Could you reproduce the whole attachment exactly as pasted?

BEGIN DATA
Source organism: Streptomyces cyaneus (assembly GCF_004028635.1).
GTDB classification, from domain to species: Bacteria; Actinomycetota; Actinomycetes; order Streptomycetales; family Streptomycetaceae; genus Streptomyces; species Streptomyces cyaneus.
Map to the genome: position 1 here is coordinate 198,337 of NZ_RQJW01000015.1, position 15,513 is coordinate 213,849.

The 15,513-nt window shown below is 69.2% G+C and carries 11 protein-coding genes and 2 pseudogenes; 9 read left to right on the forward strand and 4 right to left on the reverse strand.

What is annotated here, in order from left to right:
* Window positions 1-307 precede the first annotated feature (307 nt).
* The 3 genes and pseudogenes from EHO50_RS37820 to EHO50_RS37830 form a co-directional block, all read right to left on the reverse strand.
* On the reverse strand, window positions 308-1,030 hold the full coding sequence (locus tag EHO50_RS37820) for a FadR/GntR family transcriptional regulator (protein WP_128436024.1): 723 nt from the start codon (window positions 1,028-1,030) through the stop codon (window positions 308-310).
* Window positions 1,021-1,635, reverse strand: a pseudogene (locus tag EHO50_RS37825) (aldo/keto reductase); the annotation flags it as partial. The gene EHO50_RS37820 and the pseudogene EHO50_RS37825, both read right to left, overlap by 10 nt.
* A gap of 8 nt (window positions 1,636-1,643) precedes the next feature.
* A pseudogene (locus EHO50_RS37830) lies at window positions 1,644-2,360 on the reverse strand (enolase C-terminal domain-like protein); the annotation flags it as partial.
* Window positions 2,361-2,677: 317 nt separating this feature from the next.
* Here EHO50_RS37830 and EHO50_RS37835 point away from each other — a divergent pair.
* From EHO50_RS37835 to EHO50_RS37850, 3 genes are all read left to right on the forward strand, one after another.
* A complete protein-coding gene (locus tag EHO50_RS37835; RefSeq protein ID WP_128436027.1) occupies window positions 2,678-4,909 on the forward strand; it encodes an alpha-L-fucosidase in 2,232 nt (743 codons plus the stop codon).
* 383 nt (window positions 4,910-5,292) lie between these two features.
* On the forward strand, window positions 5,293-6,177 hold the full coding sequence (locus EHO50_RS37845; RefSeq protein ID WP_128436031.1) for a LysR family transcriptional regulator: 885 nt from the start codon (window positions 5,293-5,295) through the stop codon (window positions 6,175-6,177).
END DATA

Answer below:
Source organism: Streptomyces cyaneus (assembly GCF_004028635.1).
GTDB classification, from domain to species: Bacteria; Actinomycetota; Actinomycetes; order Streptomycetales; family Streptomycetaceae; genus Streptomyces; species Streptomyces cyaneus.
Map to the genome: position 1 here is coordinate 198,337 of NZ_RQJW01000015.1, position 15,513 is coordinate 213,849.

The 15,513-nt window shown below is 69.2% G+C and carries 11 protein-coding genes and 2 pseudogenes; 9 read left to right on the forward strand and 4 right to left on the reverse strand.

What is annotated here, in order from left to right:
* Window positions 1-307 precede the first annotated feature (307 nt).
* The 3 genes and pseudogenes from EHO50_RS37820 to EHO50_RS37830 form a co-directional block, all read right to left on the reverse strand.
* On the reverse strand, window positions 308-1,030 hold the full coding sequence (locus tag EHO50_RS37820) for a FadR/GntR family transcriptional regulator (protein WP_128436024.1): 723 nt from the start codon (window positions 1,028-1,030) through the stop codon (window positions 308-310).
* Window positions 1,021-1,635, reverse strand: a pseudogene (locus tag EHO50_RS37825) (aldo/keto reductase); the annotation flags it as partial. The gene EHO50_RS37820 and the pseudogene EHO50_RS37825, both read right to left, overlap by 10 nt.
* A gap of 8 nt (window positions 1,636-1,643) precedes the next feature.
* A pseudogene (locus EHO50_RS37830) lies at window positions 1,644-2,360 on the reverse strand (enolase C-terminal domain-like protein); the annotation flags it as partial.
* Window positions 2,361-2,677: 317 nt separating this feature from the next.
* Here EHO50_RS37830 and EHO50_RS37835 point away from each other — a divergent pair.
* From EHO50_RS37835 to EHO50_RS37850, 3 genes are all read left to right on the forward strand, one after another.
* A complete protein-coding gene (locus tag EHO50_RS37835; RefSeq protein ID WP_128436027.1) occupies window positions 2,678-4,909 on the forward strand; it encodes an alpha-L-fucosidase in 2,232 nt (743 codons plus the stop codon).
* 383 nt (window positions 4,910-5,292) lie between these two features.
* On the forward strand, window positions 5,293-6,177 hold the full coding sequence (locus EHO50_RS37845; RefSeq protein ID WP_128436031.1) for a LysR family transcriptional regulator: 885 nt from the start codon (window positions 5,293-5,295) through the stop codon (window positions 6,175-6,177).